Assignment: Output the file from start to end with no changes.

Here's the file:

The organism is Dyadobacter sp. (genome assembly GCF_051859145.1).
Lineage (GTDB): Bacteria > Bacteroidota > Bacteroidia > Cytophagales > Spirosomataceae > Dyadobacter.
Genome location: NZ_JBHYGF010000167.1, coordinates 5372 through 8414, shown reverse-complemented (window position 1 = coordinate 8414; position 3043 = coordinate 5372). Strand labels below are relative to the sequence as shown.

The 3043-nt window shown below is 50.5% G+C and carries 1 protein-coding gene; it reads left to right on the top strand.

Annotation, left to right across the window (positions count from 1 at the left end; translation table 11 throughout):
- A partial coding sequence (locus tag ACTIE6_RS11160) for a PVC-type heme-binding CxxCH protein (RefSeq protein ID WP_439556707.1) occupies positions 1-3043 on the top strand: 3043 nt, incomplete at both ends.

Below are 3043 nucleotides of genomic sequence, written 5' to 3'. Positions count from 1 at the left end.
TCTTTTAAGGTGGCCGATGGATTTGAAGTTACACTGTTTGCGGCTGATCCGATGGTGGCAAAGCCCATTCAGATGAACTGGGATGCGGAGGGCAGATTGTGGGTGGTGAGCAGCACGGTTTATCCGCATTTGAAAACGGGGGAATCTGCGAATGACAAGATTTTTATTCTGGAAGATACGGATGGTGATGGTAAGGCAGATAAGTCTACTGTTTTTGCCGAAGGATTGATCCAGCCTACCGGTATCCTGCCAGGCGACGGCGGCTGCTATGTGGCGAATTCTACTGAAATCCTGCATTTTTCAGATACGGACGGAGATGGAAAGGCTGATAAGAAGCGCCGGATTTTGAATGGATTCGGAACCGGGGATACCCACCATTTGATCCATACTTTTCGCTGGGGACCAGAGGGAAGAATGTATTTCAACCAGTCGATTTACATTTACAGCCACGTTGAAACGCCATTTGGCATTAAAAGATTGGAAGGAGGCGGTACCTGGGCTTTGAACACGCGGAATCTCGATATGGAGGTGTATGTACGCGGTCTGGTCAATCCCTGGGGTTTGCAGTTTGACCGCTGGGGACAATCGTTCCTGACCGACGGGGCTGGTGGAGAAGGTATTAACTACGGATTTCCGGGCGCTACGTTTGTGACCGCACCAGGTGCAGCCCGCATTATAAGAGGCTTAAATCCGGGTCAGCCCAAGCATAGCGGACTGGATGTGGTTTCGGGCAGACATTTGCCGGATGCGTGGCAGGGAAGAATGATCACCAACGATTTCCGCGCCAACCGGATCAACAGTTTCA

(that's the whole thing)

The organism is Dyadobacter sp. (genome assembly GCF_051859145.1).
Lineage (GTDB): Bacteria > Bacteroidota > Bacteroidia > Cytophagales > Spirosomataceae > Dyadobacter.
Genome location: NZ_JBHYGF010000167.1, coordinates 5372 through 8414, shown reverse-complemented (window position 1 = coordinate 8414; position 3043 = coordinate 5372). Strand labels below are relative to the sequence as shown.

The 3043-nt window shown below is 50.5% G+C and carries 1 protein-coding gene; it reads left to right on the top strand.

Annotation, left to right across the window (positions count from 1 at the left end; translation table 11 throughout):
- A partial coding sequence (locus tag ACTIE6_RS11160) for a PVC-type heme-binding CxxCH protein (RefSeq protein ID WP_439556707.1) occupies positions 1-3043 on the top strand: 3043 nt, incomplete at both ends.

Below are 3043 nucleotides of genomic sequence, written 5' to 3'. Positions count from 1 at the left end.
TCTTTTAAGGTGGCCGATGGATTTGAAGTTACACTGTTTGCGGCTGATCCGATGGTGGCAAAGCCCATTCAGATGAACTGGGATGCGGAGGGCAGATTGTGGGTGGTGAGCAGCACGGTTTATCCGCATTTGAAAACGGGGGAATCTGCGAATGACAAGATTTTTATTCTGGAAGATACGGATGGTGATGGTAAGGCAGATAAGTCTACTGTTTTTGCCGAAGGATTGATCCAGCCTACCGGTATCCTGCCAGGCGACGGCGGCTGCTATGTGGCGAATTCTACTGAAATCCTGCATTTTTCAGATACGGACGGAGATGGAAAGGCTGATAAGAAGCGCCGGATTTTGAATGGATTCGGAACCGGGGATACCCACCATTTGATCCATACTTTTCGCTGGGGACCAGAGGGAAGAATGTATTTCAACCAGTCGATTTACATTTACAGCCACGTTGAAACGCCATTTGGCATTAAAAGATTGGAAGGAGGCGGTACCTGGGCTTTGAACACGCGGAATCTCGATATGGAGGTGTATGTACGCGGTCTGGTCAATCCCTGGGGTTTGCAGTTTGACCGCTGGGGACAATCGTTCCTGACCGACGGGGCTGGTGGAGAAGGTATTAACTACGGATTTCCGGGCGCTACGTTTGTGACCGCACCAGGTGCAGCCCGCATTATAAGAGGCTTAAATCCGGGTCAGCCCAAGCATAGCGGACTGGATGTGGTTTCGGGCAGACATTTGCCGGATGCGTGGCAGGGAAGAATGATCACCAACGATTTCCGCGCCAACCGGATCAACAGTTTCA